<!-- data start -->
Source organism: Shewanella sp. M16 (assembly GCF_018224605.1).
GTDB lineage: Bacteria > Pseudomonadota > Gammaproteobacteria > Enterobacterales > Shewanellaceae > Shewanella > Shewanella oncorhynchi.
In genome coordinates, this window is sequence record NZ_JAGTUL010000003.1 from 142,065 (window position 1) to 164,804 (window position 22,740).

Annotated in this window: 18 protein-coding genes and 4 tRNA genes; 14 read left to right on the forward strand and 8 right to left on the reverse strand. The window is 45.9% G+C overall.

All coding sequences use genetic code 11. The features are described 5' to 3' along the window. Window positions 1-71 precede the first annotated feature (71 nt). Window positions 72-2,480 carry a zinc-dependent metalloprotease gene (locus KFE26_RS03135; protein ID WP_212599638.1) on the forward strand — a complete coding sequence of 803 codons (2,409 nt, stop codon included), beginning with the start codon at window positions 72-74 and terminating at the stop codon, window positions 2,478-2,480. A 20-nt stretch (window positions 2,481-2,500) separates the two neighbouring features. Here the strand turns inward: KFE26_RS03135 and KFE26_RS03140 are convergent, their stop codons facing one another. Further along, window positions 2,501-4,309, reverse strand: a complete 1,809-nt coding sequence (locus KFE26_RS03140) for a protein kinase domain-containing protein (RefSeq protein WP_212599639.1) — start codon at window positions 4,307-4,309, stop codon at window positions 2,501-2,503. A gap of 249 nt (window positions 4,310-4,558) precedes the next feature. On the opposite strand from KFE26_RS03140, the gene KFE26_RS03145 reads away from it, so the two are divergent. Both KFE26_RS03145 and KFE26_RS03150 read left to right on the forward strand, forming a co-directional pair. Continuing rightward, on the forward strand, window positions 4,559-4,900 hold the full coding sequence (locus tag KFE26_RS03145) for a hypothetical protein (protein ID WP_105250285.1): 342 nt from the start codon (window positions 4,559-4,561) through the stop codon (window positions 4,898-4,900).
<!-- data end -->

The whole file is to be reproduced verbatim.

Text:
Source organism: Shewanella sp. M16 (assembly GCF_018224605.1).
GTDB lineage: Bacteria > Pseudomonadota > Gammaproteobacteria > Enterobacterales > Shewanellaceae > Shewanella > Shewanella oncorhynchi.
In genome coordinates, this window is sequence record NZ_JAGTUL010000003.1 from 142,065 (window position 1) to 164,804 (window position 22,740).

Annotated in this window: 18 protein-coding genes and 4 tRNA genes; 14 read left to right on the forward strand and 8 right to left on the reverse strand. The window is 45.9% G+C overall.

All coding sequences use genetic code 11. The features are described 5' to 3' along the window. Window positions 1-71 precede the first annotated feature (71 nt). Window positions 72-2,480 carry a zinc-dependent metalloprotease gene (locus KFE26_RS03135; protein ID WP_212599638.1) on the forward strand — a complete coding sequence of 803 codons (2,409 nt, stop codon included), beginning with the start codon at window positions 72-74 and terminating at the stop codon, window positions 2,478-2,480. A 20-nt stretch (window positions 2,481-2,500) separates the two neighbouring features. Here the strand turns inward: KFE26_RS03135 and KFE26_RS03140 are convergent, their stop codons facing one another. Further along, window positions 2,501-4,309, reverse strand: a complete 1,809-nt coding sequence (locus KFE26_RS03140) for a protein kinase domain-containing protein (RefSeq protein WP_212599639.1) — start codon at window positions 4,307-4,309, stop codon at window positions 2,501-2,503. A gap of 249 nt (window positions 4,310-4,558) precedes the next feature. On the opposite strand from KFE26_RS03140, the gene KFE26_RS03145 reads away from it, so the two are divergent. Both KFE26_RS03145 and KFE26_RS03150 read left to right on the forward strand, forming a co-directional pair. Continuing rightward, on the forward strand, window positions 4,559-4,900 hold the full coding sequence (locus tag KFE26_RS03145) for a hypothetical protein (protein ID WP_105250285.1): 342 nt from the start codon (window positions 4,559-4,561) through the stop codon (window positions 4,898-4,900).